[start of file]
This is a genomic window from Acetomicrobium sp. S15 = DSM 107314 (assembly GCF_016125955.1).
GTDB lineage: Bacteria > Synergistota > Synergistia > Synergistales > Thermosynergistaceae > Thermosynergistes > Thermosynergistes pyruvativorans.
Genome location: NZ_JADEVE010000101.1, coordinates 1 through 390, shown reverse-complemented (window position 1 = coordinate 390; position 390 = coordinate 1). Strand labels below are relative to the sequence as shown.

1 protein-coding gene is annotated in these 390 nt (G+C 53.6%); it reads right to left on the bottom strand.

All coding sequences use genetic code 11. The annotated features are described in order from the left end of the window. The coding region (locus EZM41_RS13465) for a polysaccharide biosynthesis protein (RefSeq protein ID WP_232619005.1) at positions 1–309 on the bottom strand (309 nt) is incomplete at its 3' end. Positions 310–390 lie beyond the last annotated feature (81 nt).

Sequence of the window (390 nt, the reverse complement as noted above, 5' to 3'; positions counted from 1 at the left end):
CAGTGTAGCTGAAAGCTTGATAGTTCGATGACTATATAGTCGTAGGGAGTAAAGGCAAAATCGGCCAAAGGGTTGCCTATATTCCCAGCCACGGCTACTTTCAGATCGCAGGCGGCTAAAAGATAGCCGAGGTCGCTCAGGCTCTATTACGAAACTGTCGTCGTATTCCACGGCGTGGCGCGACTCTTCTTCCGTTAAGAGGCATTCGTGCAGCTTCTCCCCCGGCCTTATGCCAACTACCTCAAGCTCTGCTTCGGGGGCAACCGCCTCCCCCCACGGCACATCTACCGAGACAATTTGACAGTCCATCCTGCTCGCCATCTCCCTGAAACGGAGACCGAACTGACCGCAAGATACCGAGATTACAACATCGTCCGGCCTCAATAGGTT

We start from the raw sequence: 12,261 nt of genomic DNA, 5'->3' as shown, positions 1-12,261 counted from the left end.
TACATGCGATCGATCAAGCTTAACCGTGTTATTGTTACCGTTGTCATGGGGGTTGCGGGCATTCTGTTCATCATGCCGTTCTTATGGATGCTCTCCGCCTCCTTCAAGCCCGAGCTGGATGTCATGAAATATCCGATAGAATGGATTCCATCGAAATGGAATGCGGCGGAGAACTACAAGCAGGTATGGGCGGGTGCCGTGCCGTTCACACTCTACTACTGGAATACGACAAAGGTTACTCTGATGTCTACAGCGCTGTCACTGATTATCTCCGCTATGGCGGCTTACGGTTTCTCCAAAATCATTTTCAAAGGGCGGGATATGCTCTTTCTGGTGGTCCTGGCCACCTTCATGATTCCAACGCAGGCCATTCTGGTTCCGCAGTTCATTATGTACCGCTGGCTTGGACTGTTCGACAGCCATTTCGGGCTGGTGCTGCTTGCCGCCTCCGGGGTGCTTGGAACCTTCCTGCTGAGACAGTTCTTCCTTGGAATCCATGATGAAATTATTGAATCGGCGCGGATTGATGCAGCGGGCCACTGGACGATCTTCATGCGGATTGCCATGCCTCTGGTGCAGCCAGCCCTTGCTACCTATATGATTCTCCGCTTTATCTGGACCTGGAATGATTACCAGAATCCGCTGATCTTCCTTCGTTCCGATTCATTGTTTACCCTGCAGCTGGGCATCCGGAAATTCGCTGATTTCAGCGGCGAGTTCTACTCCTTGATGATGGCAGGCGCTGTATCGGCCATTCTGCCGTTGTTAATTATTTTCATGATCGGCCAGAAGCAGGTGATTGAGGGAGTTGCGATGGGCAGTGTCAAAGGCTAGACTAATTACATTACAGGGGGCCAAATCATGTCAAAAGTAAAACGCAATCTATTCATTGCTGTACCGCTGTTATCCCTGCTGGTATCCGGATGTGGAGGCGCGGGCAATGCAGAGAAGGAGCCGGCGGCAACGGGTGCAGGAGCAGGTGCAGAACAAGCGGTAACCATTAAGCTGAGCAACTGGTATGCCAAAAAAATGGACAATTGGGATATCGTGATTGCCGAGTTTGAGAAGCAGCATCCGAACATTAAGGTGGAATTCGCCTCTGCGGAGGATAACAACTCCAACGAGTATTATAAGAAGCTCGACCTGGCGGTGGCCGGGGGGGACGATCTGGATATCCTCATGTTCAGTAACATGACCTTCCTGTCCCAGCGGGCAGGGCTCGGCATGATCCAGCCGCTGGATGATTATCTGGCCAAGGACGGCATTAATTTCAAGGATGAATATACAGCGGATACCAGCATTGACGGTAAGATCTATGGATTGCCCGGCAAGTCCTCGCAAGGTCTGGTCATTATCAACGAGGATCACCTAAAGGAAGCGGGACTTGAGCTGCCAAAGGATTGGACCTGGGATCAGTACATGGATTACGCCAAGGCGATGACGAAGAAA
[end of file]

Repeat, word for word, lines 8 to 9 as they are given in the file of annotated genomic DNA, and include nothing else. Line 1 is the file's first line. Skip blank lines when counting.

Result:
We start from the raw sequence: 12,261 nt of genomic DNA, 5'->3' as shown, positions 1-12,261 counted from the left end.
TACATGCGATCGATCAAGCTTAACCGTGTTATTGTTACCGTTGTCATGGGGGTTGCGGGCATTCTGTTCATCATGCCGTTCTTATGGATGCTCTCCGCCTCCTTCAAGCCCGAGCTGGATGTCATGAAATATCCGATAGAATGGATTCCATCGAAATGGAATGCGGCGGAGAACTACAAGCAGGTATGGGCGGGTGCCGTGCCGTTCACACTCTACTACTGGAATACGACAAAGGTTACTCTGATGTCTACAGCGCTGTCACTGATTATCTCCGCTATGGCGGCTTACGGTTTCTCCAAAATCATTTTCAAAGGGCGGGATATGCTCTTTCTGGTGGTCCTGGCCACCTTCATGATTCCAACGCAGGCCATTCTGGTTCCGCAGTTCATTATGTACCGCTGGCTTGGACTGTTCGACAGCCATTTCGGGCTGGTGCTGCTTGCCGCCTCCGGGGTGCTTGGAACCTTCCTGCTGAGACAGTTCTTCCTTGGAATCCATGATGAAATTATTGAATCGGCGCGGATTGATGCAGCGGGCCACTGGACGATCTTCATGCGGATTGCCATGCCTCTGGTGCAGCCAGCCCTTGCTACCTATATGATTCTCCGCTTTATCTGGACCTGGAATGATTACCAGAATCCGCTGATCTTCCTTCGTTCCGATTCATTGTTTACCCTGCAGCTGGGCATCCGGAAATTCGCTGATTTCAGCGGCGAGTTCTACTCCTTGATGATGGCAGGCGCTGTATCGGCCATTCTGCCGTTGTTAATTATTTTCATGATCGGCCAGAAGCAGGTGATTGAGGGAGTTGCGATGGGCAGTGTCAAAGGCTAGACTAATTACATTACAGGGGGCCAAATCATGTCAAAAGTAAAACGCAATCTATTCATTGCTGTACCGCTGTTATCCCTGCTGGTATCCGGATGTGGAGGCGCGGGCAATGCAGAGAAGGAGCCGGCGGCAACGGGTGCAGGAGCAGGTGCAGAACAAGCGGTAACCATTAAGCTGAGCAACTGGTATGCCAAAAAAATGGACAATTGGGATATCGTGATTGCCGAGTTTGAGAAGCAGCATCCGAACATTAAGGTGGAATTCGCCTCTGCGGAGGATAACAACTCCAACGAGTATTATAAGAAGCTCGACCTGGCGGTGGCCGGGGGGGACGATCTGGATATCCTCATGTTCAGTAACATGACCTTCCTGTCCCAGCGGGCAGGGCTCGGCATGATCCAGCCGCTGGATGATTATCTGGCCAAGGACGGCATTAATTTCAAGGATGAATATACAGCGGATACCAGCATTGACGGTAAGATCTATGGATTGCCCGGCAAGTCCTCGCAAGGTCTGGTCATTATCAACGAGGATCACCTAAAGGAAGCGGGACTTGAGCTGCCAAAGGATTGGACCTGGGATCAGTACATGGATTACGCCAAGGCGATGACGAAGAAA